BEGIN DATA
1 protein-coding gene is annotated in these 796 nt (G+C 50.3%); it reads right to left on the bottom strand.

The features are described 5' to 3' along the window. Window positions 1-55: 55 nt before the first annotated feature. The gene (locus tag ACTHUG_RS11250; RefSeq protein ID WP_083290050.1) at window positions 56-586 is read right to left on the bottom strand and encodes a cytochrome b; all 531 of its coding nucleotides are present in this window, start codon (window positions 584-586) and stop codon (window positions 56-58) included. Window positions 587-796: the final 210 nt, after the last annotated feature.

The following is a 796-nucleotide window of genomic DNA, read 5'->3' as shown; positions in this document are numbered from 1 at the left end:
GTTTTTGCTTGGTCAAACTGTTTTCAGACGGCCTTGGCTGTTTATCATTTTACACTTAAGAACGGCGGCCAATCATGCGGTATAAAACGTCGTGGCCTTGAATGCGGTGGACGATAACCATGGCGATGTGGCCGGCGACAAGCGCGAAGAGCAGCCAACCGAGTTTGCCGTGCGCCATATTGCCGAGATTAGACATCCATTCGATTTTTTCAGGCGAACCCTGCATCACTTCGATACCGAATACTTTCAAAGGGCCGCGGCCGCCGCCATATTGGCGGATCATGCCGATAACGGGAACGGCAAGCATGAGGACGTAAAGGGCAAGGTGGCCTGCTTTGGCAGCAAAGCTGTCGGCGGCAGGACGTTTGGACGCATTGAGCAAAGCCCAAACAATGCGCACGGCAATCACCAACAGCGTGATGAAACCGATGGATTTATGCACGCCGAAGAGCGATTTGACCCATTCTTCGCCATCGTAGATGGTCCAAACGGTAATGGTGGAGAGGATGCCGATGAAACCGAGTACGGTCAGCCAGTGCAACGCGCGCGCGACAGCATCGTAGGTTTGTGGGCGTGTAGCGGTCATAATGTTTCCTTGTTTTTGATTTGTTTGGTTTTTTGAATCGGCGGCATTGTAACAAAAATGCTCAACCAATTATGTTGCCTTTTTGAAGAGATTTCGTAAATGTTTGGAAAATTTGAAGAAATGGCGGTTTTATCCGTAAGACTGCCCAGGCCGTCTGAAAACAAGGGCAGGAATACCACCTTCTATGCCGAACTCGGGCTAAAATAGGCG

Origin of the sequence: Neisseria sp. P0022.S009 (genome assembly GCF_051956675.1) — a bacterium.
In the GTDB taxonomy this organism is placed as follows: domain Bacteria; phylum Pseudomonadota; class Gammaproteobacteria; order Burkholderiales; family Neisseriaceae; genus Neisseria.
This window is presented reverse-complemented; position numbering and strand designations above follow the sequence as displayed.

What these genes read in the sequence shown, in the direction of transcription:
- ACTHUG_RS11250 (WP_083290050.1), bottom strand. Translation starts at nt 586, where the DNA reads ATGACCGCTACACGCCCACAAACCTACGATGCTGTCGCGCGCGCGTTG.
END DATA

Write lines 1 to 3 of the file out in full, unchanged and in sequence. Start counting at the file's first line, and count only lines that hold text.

1 protein-coding gene is annotated in these 796 nt (G+C 50.3%); it reads right to left on the bottom strand.

The features are described 5' to 3' along the window. Window positions 1-55: 55 nt before the first annotated feature. The gene (locus tag ACTHUG_RS11250; RefSeq protein ID WP_083290050.1) at window positions 56-586 is read right to left on the bottom strand and encodes a cytochrome b; all 531 of its coding nucleotides are present in this window, start codon (window positions 584-586) and stop codon (window positions 56-58) included. Window positions 587-796: the final 210 nt, after the last annotated feature.

The following is a 796-nucleotide window of genomic DNA, read 5'->3' as shown; positions in this document are numbered from 1 at the left end: